The Boy Who Lived (a.k.a. Harry Potter) is one of the most famous people in the wizarding world. But after his first magical year at Hogwarts, Harry is starting to find out that this whole being-a-wizard thing isn't all charms homework and Quidditch practice.
The Boy Who Worried
Okay, sure, last year Harry had to fight off an evil Defense Against the Dark Arts teacher who was in league with Voldemort. But this year, things are getting even darker.
Harry spends the summer sitting in his bedroom wondering if he has any friends at all. No one's even written to him. Bummer. Then a house-elf appears and tells him not to go back to Hogwarts because he's in mortal danger. It just goes to show you how awful the Dursleys are that Harry chooses potential death over spending the rest of the school year in their house.
At Hogwarts, Harry's insecurity really gets the best of him. Who is he really? Does he even belong in Gryffindor? Maybe the Sorting Hat should have put him in Slytherin? And could his ability to speak Parseltongue mean he's the heir of Slytherin who's opened the Chamber of Secrets?
HERMIONE GRANGER: Harry, listen to me. There's a reason the symbol of Slytherin house is a serpent. Salazar Slytherin was a Parselmouth. He could talk to snakes, too.
RON WEASLEY: Exactly. Now the whole school's gonna think you're his great-great-great grandson.
HARRY POTTER: But I'm not. I can't be.
HERMIONE GRANGER: He lived a thousand years ago. For all we know, you could be.
In this moment, Harry has to face the facts. He's an orphan, so it's not like he can ask his parents about his family. The Dursleys won't know any of this info either. Harry's past is a total mystery. What if there's something dark and evil inside of him? What if he's becoming like Voldemort?
The Boy Who Chose
Turns out, Harry's anxiety about his identity is much ado about nothing. It's just like Dumbledore explains to him at the end of the movie:
HARRY POTTER: So the Sorting Hat was right. I should be in Slytherin.
ALBUS DUMBLEDORE: It's true. You possess many of the qualities that Voldemort himself prizes. Determination, resourcefulness, and if I may say so, a certain disregard for the rules. Why, then, did the Sorting Hat place you in Gryffindor?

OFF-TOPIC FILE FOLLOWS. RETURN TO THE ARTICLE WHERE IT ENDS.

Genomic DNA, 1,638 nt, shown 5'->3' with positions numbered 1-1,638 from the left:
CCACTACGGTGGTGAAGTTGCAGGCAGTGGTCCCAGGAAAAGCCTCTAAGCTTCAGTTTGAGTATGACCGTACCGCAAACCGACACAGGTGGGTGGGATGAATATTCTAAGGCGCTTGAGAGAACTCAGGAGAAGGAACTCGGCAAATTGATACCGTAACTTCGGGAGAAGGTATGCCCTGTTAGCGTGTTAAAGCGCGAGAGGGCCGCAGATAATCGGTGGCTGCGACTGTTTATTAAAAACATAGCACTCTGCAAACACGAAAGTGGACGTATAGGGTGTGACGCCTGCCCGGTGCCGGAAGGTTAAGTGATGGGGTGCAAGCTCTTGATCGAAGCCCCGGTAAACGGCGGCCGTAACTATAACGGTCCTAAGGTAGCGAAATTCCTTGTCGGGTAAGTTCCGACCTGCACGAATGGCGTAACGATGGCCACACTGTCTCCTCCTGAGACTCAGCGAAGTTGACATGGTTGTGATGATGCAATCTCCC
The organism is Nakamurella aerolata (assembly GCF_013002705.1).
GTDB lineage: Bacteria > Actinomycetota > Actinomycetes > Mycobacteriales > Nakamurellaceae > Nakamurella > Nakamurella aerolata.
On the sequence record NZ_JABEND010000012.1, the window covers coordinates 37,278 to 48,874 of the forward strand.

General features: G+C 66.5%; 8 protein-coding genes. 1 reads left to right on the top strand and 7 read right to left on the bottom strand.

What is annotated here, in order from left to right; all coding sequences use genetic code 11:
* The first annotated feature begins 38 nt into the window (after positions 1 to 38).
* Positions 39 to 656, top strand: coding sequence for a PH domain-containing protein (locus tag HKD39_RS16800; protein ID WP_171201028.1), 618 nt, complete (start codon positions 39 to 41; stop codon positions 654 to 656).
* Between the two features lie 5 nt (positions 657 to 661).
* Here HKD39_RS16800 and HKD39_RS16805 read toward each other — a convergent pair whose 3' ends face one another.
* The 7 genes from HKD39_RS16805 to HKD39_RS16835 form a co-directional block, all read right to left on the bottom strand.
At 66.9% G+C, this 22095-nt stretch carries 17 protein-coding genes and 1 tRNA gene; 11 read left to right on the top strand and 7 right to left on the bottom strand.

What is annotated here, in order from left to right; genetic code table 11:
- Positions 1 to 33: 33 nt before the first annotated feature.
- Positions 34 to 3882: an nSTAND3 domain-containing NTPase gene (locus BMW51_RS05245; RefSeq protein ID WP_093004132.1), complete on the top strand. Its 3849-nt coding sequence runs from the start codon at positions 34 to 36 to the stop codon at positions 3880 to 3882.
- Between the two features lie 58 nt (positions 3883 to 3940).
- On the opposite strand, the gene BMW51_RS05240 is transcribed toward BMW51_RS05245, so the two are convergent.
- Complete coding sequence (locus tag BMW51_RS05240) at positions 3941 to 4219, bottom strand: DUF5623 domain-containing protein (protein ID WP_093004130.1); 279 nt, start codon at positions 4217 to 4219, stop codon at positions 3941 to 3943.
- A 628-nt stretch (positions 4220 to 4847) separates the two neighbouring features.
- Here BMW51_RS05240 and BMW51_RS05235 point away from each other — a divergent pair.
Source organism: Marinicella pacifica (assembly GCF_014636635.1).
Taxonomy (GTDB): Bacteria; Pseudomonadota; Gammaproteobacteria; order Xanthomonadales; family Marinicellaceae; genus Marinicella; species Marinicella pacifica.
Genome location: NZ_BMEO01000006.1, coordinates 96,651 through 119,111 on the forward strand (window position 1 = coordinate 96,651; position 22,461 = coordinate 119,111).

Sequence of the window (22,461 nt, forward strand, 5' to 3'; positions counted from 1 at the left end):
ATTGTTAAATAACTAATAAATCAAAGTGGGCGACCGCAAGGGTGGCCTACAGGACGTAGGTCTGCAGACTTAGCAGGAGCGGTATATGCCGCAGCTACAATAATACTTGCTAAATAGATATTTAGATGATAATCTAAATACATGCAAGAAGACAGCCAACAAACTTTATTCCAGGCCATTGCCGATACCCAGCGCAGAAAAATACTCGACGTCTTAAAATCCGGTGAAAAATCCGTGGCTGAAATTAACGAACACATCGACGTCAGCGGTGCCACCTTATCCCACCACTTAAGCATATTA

HARRY POTTER: Because I asked it to.
ALBUS DUMBLEDORE: Exactly, Harry. Exactly. Which makes you different from Voldemort. It is not our abilities that show what we truly are. It is our choices.
Harry isn't a good or bad person because he was born that way. Or because he was destined to be that way. He's the person he because that's how he wants to be. He chose this life and he should be proud.
Okay, so let's take a look at his choices.
The Boy Who Stuck to His Principles
When Harry first meets Gilderoy Lockhart, he's embarrassed to be lumped in with such an attention hog. Harry is probably a way bigger celebrity than Lockhart, but he's constantly trying to blend in and keep people from focusing on "the famous Harry Potter." Lockhart pretty much takes the opposite route.
Then, when Lucius Malfoy speaks admiringly about Voldemort in front of Harry in Diagon Alley, Harry tells the older man, "Voldemort killed my parents. He was nothing more than a murderer." Basically, he shuts that nonsense down real quick. Voldemort is no hero and Harry is not gonna have anything to do with anyone who thinks so. Check and mate.
And, of course, when Tom Riddle tries to talk himself up in the Chamber of Secrets, Harry has got some sweet comebacks for him:
HARRY POTTER: Albus Dumbledore is the greatest sorcerer in the world.
TOM RIDDLE: Dumbledore's been driven out of this castle by the mere memory of me.
HARRY POTTER: He'll never be gone. Not as long as those who remain are loyal to him.
In each of these cases, Harry shows that he has values and principles that he will stay true to no matter what the circumstances. He is modest yet daring. Loyal yet courageous.
If that's not a true Gryffindor we don't know what is.